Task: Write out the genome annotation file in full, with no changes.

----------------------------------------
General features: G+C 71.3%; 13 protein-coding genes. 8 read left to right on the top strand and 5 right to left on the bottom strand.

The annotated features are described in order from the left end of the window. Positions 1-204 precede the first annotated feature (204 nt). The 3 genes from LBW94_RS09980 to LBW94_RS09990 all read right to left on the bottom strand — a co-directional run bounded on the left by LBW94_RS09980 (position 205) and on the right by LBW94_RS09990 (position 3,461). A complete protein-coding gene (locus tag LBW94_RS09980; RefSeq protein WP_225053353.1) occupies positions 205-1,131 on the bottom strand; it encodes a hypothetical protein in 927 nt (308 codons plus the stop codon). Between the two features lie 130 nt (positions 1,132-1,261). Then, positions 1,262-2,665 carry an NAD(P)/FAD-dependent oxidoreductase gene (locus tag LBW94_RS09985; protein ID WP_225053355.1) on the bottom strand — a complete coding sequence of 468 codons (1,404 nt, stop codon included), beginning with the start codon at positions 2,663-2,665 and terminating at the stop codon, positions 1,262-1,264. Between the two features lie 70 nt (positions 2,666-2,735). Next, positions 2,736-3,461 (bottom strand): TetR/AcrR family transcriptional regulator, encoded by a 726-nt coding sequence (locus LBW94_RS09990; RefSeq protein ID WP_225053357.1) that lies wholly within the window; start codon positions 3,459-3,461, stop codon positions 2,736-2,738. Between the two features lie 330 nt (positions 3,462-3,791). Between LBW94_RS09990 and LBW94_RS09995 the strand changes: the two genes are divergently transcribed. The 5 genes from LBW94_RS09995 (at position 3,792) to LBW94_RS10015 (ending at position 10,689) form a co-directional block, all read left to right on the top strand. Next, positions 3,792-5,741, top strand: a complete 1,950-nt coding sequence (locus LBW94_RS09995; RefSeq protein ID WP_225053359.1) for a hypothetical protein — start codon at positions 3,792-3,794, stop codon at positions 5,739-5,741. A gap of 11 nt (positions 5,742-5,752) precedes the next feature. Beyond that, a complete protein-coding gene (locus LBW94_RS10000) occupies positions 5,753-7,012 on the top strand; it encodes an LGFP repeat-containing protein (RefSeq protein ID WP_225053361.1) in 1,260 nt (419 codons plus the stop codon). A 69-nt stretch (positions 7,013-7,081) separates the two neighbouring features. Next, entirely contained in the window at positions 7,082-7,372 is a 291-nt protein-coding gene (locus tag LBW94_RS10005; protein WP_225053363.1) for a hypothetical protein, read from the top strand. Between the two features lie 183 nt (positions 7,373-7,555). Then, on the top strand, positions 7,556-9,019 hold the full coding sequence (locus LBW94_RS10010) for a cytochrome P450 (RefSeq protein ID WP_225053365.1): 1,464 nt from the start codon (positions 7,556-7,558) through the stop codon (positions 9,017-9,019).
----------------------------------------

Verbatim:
General features: G+C 71.3%; 13 protein-coding genes. 8 read left to right on the top strand and 5 right to left on the bottom strand.

The annotated features are described in order from the left end of the window. Positions 1-204 precede the first annotated feature (204 nt). The 3 genes from LBW94_RS09980 to LBW94_RS09990 all read right to left on the bottom strand — a co-directional run bounded on the left by LBW94_RS09980 (position 205) and on the right by LBW94_RS09990 (position 3,461). A complete protein-coding gene (locus tag LBW94_RS09980; RefSeq protein WP_225053353.1) occupies positions 205-1,131 on the bottom strand; it encodes a hypothetical protein in 927 nt (308 codons plus the stop codon). Between the two features lie 130 nt (positions 1,132-1,261). Then, positions 1,262-2,665 carry an NAD(P)/FAD-dependent oxidoreductase gene (locus tag LBW94_RS09985; protein ID WP_225053355.1) on the bottom strand — a complete coding sequence of 468 codons (1,404 nt, stop codon included), beginning with the start codon at positions 2,663-2,665 and terminating at the stop codon, positions 1,262-1,264. Between the two features lie 70 nt (positions 2,666-2,735). Next, positions 2,736-3,461 (bottom strand): TetR/AcrR family transcriptional regulator, encoded by a 726-nt coding sequence (locus LBW94_RS09990; RefSeq protein ID WP_225053357.1) that lies wholly within the window; start codon positions 3,459-3,461, stop codon positions 2,736-2,738. Between the two features lie 330 nt (positions 3,462-3,791). Between LBW94_RS09990 and LBW94_RS09995 the strand changes: the two genes are divergently transcribed. The 5 genes from LBW94_RS09995 (at position 3,792) to LBW94_RS10015 (ending at position 10,689) form a co-directional block, all read left to right on the top strand. Next, positions 3,792-5,741, top strand: a complete 1,950-nt coding sequence (locus LBW94_RS09995; RefSeq protein ID WP_225053359.1) for a hypothetical protein — start codon at positions 3,792-3,794, stop codon at positions 5,739-5,741. A gap of 11 nt (positions 5,742-5,752) precedes the next feature. Beyond that, a complete protein-coding gene (locus LBW94_RS10000) occupies positions 5,753-7,012 on the top strand; it encodes an LGFP repeat-containing protein (RefSeq protein ID WP_225053361.1) in 1,260 nt (419 codons plus the stop codon). A 69-nt stretch (positions 7,013-7,081) separates the two neighbouring features. Next, entirely contained in the window at positions 7,082-7,372 is a 291-nt protein-coding gene (locus tag LBW94_RS10005; protein WP_225053363.1) for a hypothetical protein, read from the top strand. Between the two features lie 183 nt (positions 7,373-7,555). Then, on the top strand, positions 7,556-9,019 hold the full coding sequence (locus LBW94_RS10010) for a cytochrome P450 (RefSeq protein ID WP_225053365.1): 1,464 nt from the start codon (positions 7,556-7,558) through the stop codon (positions 9,017-9,019).